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‘Million Dollar Listing: San Francisco’ star Roh Habibi: Why You Should Set Your DVR Now

‘Million Dollar Listing: San Francisco’ star Roh Habibi: Why You Should Set Your DVR Now

Agent Roh Habibi of Coldwell Banker Nor Cal

Agent Roh Habibi of Coldwell Banker Nor Cal

San Francisco, get ready for your reality TV close-up: Ratings darling “Million Dollar Listing” is setting up an outpost in the city to complement its ultrapopular New York and Los Angeles franchises. Bravo TV’s newest branch of the “Million Dollar Listing” family tree is set to premiere on July 8.

Up to now, the city hasn’t been a hotbed for high-profile reality shows: We’ve seen no sign of wine-tossing real housewives, and the less said about the snooze-inducing “Start-Ups: Silicon Valley,” the better.

However, San Francisco’s rep as a reality TV backwater may be ready to change. Because when it comes to high-end real estate, the city by the Bay is jampacked with major drama.

This Northern California metropolis has hit an eye-popping average home price of over a million dollars, and the area is home to companies such as Twitter, Uber, Apple, Facebook, and Google. The tech boom has shone a global spotlight on the city—and Bravo has taken notice.

Cue the “MDL” agents. The San Francisco edition will star brokers Justin Fichelson, Andrew Greenwell, and Rohullah Habibi, who goes by Roh. We recommend checking out a sneak peek of what the season has in store.

We spoke with Habibi, a broker for three years. He’s had his hands full lately: A top seller in the city, he’s been followed around by cameras since October. As we spoke on the phone, he literally had his hands full feeding his 6-month-old daughter.

The luxury home specialist started out in finance with JPMorgan, where he focused on wealth management. “I enjoyed working there, but it was very unfulfilling,” Habibi said.

Hooked on “MDL,” the top producing agent knew he wanted to play a starring role if the show ever made its way to the city. He unleashed some canny social skills and used the hashtag #MDLSF in social media posts, which apparently brought him to the producers’ attention. Two and a half years later, he was in.

“I was dying to be on the show. It was like something that was meant to be,” Habibi said.

It wasn’t the most expected route. The married 31-year-old moved to the Bay Area in 1985 from Kabul, Afghanistan. His large, extended family lives close by in the East Bay.

Before he accepted the role, Habibi got the all-clear from his relatives—and his wife. “After reaching out to the family members, the pros are way more than the cons, and all the support is there,” he said.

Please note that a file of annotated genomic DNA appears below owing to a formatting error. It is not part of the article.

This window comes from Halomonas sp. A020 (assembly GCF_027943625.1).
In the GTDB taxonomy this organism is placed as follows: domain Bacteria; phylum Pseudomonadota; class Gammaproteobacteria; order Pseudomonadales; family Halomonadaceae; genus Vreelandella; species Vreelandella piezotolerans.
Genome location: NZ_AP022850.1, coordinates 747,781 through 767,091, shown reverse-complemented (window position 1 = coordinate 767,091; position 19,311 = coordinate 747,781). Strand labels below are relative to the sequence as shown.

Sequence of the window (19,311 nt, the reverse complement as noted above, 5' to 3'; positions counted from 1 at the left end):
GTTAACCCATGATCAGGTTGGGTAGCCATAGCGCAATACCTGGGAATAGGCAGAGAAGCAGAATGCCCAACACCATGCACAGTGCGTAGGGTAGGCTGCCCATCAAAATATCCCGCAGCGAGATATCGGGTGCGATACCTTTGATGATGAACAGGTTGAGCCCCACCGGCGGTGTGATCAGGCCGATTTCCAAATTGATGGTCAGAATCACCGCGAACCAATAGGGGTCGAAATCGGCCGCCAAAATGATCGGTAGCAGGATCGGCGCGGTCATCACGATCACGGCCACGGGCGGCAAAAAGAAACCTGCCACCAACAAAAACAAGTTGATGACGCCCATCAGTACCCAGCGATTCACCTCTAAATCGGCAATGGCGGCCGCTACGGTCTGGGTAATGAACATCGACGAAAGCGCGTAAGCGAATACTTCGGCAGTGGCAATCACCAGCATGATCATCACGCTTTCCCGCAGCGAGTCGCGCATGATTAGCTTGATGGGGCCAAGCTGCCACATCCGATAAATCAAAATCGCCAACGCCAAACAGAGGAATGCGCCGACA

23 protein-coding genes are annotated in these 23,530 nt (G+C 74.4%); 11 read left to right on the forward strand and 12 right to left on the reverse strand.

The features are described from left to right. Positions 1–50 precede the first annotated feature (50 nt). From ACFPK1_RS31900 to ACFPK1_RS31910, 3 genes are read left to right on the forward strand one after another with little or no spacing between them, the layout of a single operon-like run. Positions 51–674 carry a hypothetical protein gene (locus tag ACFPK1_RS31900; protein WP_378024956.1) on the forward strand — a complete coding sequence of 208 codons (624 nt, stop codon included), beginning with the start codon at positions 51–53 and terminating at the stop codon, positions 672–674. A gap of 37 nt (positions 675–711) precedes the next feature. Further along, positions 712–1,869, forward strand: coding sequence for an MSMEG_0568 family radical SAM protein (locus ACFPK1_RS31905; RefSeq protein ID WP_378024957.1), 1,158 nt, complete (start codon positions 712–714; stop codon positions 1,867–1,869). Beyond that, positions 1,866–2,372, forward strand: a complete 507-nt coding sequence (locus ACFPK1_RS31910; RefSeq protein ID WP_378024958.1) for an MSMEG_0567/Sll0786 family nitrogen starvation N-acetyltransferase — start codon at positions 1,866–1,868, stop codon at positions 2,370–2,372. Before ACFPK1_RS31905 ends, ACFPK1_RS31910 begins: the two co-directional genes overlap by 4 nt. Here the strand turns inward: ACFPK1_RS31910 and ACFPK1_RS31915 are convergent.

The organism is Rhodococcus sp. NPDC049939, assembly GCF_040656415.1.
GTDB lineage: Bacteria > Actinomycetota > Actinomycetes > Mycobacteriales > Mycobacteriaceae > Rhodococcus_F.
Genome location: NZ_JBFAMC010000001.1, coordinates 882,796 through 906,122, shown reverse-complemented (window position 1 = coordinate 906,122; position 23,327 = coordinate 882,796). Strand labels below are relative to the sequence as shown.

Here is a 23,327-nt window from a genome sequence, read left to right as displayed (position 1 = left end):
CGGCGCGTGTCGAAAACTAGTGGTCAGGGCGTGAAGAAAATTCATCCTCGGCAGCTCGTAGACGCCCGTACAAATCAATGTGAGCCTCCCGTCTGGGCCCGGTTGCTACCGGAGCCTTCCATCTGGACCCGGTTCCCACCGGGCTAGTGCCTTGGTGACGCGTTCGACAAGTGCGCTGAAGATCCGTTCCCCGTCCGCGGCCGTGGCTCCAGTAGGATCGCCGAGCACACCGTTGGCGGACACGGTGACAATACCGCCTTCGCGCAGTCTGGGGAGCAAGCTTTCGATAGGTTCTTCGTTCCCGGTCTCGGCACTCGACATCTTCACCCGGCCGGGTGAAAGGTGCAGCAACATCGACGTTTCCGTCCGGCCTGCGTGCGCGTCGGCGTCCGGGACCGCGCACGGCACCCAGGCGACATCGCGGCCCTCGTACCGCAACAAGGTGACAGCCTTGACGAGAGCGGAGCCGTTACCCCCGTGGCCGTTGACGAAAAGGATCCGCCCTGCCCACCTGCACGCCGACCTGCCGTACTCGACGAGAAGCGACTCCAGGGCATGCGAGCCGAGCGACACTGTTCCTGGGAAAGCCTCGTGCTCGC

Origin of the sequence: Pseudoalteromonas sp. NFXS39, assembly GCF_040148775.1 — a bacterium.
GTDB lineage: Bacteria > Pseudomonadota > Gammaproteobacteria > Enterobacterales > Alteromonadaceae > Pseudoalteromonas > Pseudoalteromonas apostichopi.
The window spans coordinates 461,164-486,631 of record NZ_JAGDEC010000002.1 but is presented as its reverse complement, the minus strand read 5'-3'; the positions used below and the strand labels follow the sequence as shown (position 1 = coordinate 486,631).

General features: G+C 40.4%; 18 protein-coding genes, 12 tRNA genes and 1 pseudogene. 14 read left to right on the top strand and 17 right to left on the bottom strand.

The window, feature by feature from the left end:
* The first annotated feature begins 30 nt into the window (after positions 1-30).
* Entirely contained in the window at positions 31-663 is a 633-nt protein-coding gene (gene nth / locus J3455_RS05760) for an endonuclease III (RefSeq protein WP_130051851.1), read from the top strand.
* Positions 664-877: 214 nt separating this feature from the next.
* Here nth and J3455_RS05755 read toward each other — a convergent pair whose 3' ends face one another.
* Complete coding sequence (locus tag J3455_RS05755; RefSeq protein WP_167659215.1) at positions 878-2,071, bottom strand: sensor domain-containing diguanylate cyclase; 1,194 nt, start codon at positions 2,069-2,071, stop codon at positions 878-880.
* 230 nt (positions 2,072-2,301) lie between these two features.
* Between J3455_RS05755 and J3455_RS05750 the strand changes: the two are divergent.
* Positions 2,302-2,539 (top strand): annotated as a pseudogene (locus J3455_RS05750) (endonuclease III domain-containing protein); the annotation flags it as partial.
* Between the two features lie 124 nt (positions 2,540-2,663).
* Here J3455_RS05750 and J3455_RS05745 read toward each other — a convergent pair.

One of the big pros? Letting viewers into his world.

“You get to see a young, Afghan-American guy and Muslim as well. I’m really happy to be representative of Afghanistan and Afghan culture,” he said. “It’s something so different from what you see in the media.”

Speaking of stereotypes, San Francisco was birthplace to some serious hippies, but this show is no patchouli-scented love fest. It’s a cutthroat competition among brokers trying to outsell one another.

“You’re going to see some good stuff. You’ll see the clash of personality types. We definitely butt heads,” Habibi said. “When you’re negotiating for our clients, the gloves come off.” Oh, we can only hope.

“Roh is going to be terrific,” said Joel Goodrich, Habibi’s colleague at Coldwell Banker Previews International, who will make cameos on the show. “He is already in the top tier of agents here in the city.”

So why should we watch? “San Francisco is the type of place where people come to my open house in Birkenstocks and sweaters and have $ 4 million cash to buy the place,” Habibi said. “It’s so unassuming. You have no idea who’s gonna walk through the door. That’s the type of town it is. It’s secretive. It’s not flashy.” He added, “Here in the Bay Area, we have the highest per capita volume of billionaires.”

Then there are the actual properties for billionaires to buy. “It’s such an eclectic array of real estate,” he said. “This season, you’re going to see things from the 1800s up to brand new.”

When we asked how the San Francisco edition would avoid the fate of the Miami edition, which lasted only one season, Habibi had his theories. “With the agents that they chose, they didn’t open up,” he said. “You have to put all your cards on the table and trust it’s going to go well.”

Sounds like must-watch TV to us.

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